Wednesday of the Fifth Week in Ordinary Time
(Genesis 2:4b-9.15-17; Mark 7:14-23)
Just after witnessing the first detonation of a nuclear weapon in 1945, Harvard physicist Kenneth Bainbridge told J. Robert Oppenheimer, the director of the project, “Now we are all sons of bitches.” He meant that in a sense they had accessed forbidden knowledge since God would not want humans to know how to destroy themselves. The quest for that knowledge, however, did not start during World War II. Its root can be seen in humans eating the fruit of the Tree of Knowledge of Good and Evil which today’s first reading describes.
Biblical experts are divided on the meaning of the tree. Some say that eating its fruit gives humans the authority to say for themselves what is right and wrong. This knowledge then is equivalent to moral relativism in which people determine for themselves what is right and wrong. It inevitably leads to conflict and violence. Others believe that eating the fruit gives no special power but only represents disobeying the Creator who has revealed His precepts for humans. Knowledge from revelation is enough for humans to live happily. Unfortunately, however, they prove themselves unwilling to live in respectful obedience to God.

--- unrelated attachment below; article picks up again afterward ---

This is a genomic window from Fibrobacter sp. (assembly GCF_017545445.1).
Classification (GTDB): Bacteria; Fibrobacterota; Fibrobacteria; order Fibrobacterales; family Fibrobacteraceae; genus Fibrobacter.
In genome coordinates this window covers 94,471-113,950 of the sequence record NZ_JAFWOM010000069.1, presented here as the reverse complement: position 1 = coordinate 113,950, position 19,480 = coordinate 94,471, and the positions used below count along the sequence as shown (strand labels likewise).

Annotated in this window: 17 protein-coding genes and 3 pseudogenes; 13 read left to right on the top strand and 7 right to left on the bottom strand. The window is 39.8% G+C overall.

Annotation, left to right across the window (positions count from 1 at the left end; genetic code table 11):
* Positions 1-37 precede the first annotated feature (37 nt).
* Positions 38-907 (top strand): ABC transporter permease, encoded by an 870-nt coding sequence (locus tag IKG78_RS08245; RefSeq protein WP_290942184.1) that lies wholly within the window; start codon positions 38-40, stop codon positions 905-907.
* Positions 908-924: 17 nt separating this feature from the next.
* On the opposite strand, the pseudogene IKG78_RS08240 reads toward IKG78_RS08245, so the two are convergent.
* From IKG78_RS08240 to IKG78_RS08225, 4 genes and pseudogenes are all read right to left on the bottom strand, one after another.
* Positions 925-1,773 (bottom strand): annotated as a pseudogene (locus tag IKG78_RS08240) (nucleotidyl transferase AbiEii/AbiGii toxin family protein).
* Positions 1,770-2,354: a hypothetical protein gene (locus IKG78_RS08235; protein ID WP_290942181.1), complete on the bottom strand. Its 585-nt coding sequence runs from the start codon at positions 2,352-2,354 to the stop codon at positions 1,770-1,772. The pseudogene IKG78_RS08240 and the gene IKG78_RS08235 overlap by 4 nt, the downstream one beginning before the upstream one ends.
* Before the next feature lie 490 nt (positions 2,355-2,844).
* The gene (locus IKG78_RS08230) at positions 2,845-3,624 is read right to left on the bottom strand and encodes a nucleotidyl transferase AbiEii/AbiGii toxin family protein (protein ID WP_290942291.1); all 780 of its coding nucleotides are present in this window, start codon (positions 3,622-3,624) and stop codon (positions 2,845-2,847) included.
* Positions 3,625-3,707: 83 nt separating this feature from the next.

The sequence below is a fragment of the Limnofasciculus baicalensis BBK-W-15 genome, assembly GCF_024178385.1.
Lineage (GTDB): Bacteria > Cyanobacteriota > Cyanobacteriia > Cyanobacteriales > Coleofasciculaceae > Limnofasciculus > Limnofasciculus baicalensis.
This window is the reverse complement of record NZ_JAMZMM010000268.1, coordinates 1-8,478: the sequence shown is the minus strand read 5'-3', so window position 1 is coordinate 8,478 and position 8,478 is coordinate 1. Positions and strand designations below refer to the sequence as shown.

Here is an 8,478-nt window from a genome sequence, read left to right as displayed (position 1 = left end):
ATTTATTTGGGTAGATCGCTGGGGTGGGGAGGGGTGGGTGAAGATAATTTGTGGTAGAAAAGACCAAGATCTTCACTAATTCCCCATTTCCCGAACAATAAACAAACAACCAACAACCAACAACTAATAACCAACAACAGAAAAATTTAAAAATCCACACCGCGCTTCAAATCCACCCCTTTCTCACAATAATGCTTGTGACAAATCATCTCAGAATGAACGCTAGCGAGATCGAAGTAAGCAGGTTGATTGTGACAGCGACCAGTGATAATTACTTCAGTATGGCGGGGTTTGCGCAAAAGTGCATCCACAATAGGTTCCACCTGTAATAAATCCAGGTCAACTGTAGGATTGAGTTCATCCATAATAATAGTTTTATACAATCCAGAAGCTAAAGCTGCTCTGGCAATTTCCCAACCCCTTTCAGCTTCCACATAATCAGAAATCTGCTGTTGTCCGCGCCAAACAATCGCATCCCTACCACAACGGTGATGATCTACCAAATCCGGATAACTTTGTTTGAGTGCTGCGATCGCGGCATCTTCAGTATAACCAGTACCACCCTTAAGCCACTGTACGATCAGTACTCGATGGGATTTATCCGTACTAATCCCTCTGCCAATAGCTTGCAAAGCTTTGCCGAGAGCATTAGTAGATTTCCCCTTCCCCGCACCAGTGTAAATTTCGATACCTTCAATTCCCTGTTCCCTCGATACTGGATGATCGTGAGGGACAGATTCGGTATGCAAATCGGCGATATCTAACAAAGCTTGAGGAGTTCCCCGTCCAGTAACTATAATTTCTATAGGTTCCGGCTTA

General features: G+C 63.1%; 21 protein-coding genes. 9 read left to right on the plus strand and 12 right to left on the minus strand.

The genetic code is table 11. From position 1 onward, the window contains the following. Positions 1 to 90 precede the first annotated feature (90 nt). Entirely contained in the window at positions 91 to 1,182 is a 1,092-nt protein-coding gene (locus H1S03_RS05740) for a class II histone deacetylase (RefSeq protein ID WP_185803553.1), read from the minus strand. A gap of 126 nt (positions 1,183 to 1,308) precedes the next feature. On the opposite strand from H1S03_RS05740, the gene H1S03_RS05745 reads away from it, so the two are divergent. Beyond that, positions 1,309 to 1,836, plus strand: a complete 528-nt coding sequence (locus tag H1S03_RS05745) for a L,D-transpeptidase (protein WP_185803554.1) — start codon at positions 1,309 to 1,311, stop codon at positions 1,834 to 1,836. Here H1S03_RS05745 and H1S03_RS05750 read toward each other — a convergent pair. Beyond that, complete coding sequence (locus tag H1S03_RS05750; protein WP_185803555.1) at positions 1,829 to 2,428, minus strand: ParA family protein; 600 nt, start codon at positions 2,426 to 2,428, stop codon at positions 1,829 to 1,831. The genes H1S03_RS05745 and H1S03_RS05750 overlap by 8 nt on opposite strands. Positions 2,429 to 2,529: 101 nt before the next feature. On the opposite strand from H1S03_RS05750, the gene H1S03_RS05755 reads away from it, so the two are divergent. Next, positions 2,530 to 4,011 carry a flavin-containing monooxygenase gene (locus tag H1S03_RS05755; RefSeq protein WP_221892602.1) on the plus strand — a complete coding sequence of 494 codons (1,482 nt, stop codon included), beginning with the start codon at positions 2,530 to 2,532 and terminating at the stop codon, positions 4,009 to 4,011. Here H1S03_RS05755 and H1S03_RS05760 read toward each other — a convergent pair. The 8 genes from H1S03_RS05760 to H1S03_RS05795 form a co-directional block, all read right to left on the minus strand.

All of God’s commandments entail putting limits on human authority. But they are not meant to deprive humans of a good. Rather, they insure that humans don’t experience what is bad. We are wise to give all God’s commandments – whether revealed in nature or in Scripture – strict attention. In doing so, we save ourselves a lot of grief.